July 5, 1996
IT used to be that if you said “Dolly” you probably meant country singer Ms Parton.
However, the birth of one wee lamb saw a new contender for the most famous incarnation of that particular name.
She was the first mammal successfully cloned using an adult cell and was the result of work by biologist Ian Wilmut at the Roslin Institute – a government research facility near Edinburgh.
Until this point, cloning had been the stuff of science fiction.
The birth of Dolly changed all that.
The team took adult cells from a Finnish Dorset ewe, starved them of nutrients, and injected them into sheep eggs.
An electric current was then applied to the cells, causing them to form an embryo which was then implanted into a surrogate sheep.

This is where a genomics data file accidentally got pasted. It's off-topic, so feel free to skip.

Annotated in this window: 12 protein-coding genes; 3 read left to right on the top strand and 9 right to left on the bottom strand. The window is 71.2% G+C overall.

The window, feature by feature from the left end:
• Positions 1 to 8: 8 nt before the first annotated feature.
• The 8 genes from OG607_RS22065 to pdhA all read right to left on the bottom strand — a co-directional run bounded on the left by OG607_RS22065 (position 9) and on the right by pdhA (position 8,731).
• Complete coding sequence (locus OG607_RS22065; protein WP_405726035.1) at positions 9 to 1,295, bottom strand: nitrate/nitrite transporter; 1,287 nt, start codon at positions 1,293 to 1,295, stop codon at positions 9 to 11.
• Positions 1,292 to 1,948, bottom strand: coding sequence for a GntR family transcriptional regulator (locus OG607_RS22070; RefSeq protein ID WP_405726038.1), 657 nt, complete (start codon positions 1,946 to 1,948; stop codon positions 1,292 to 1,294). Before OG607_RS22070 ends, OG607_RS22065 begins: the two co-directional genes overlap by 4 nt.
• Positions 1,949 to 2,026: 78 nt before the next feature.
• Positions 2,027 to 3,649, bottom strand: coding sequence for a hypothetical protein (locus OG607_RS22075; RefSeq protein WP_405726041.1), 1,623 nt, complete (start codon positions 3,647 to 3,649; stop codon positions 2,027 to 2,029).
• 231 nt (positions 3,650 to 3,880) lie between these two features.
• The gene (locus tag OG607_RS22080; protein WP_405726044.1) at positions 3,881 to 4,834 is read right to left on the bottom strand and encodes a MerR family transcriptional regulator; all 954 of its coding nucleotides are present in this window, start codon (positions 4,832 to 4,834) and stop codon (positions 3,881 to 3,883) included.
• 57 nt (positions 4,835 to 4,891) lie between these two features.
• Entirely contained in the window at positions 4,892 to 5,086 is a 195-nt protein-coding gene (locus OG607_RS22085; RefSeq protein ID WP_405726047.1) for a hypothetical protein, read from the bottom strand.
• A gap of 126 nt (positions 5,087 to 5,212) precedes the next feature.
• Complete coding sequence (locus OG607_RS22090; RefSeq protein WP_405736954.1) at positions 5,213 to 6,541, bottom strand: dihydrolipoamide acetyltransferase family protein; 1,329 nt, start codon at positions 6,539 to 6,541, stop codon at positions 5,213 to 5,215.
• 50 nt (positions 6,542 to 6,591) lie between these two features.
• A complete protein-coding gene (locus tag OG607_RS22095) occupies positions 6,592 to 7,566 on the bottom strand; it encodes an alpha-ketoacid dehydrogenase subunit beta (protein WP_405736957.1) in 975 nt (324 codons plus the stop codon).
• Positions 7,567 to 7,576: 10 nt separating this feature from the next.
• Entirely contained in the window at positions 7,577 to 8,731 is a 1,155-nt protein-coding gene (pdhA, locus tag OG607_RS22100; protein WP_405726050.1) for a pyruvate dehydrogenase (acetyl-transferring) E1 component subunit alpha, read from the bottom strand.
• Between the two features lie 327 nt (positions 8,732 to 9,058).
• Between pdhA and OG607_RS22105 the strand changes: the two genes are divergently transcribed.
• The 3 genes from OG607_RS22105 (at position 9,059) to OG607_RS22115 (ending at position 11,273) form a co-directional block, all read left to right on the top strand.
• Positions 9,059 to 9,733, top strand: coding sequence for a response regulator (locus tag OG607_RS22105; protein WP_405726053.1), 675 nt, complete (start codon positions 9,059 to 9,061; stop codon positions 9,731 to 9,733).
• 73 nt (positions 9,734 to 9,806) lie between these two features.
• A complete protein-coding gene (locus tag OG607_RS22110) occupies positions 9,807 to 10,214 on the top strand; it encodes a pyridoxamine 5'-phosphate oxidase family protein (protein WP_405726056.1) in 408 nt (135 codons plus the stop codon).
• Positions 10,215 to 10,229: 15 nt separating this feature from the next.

Out of 434 attempts, one succeeded, and Dolly the sheep was born. Importantly, she had an almost identical genetic make-up to the ewe from which the adult cells had been taken.
Dolly’s existence was announced on February 22, 1997, when she was seven months old, sending the world’s media into frenzy as the debate about the possibility of human cloning intensified.
Dolly developed arthritis at the relatively young age of five, and was put down aged six after developing a progressive lung disease.
Whether this was a consequence of the cloning process is unknown.
What is known is that her birth saw Scotland stand out as the location of yet another major moment in the history of science.
Ewe knew we wouldn’t be sheepish about it.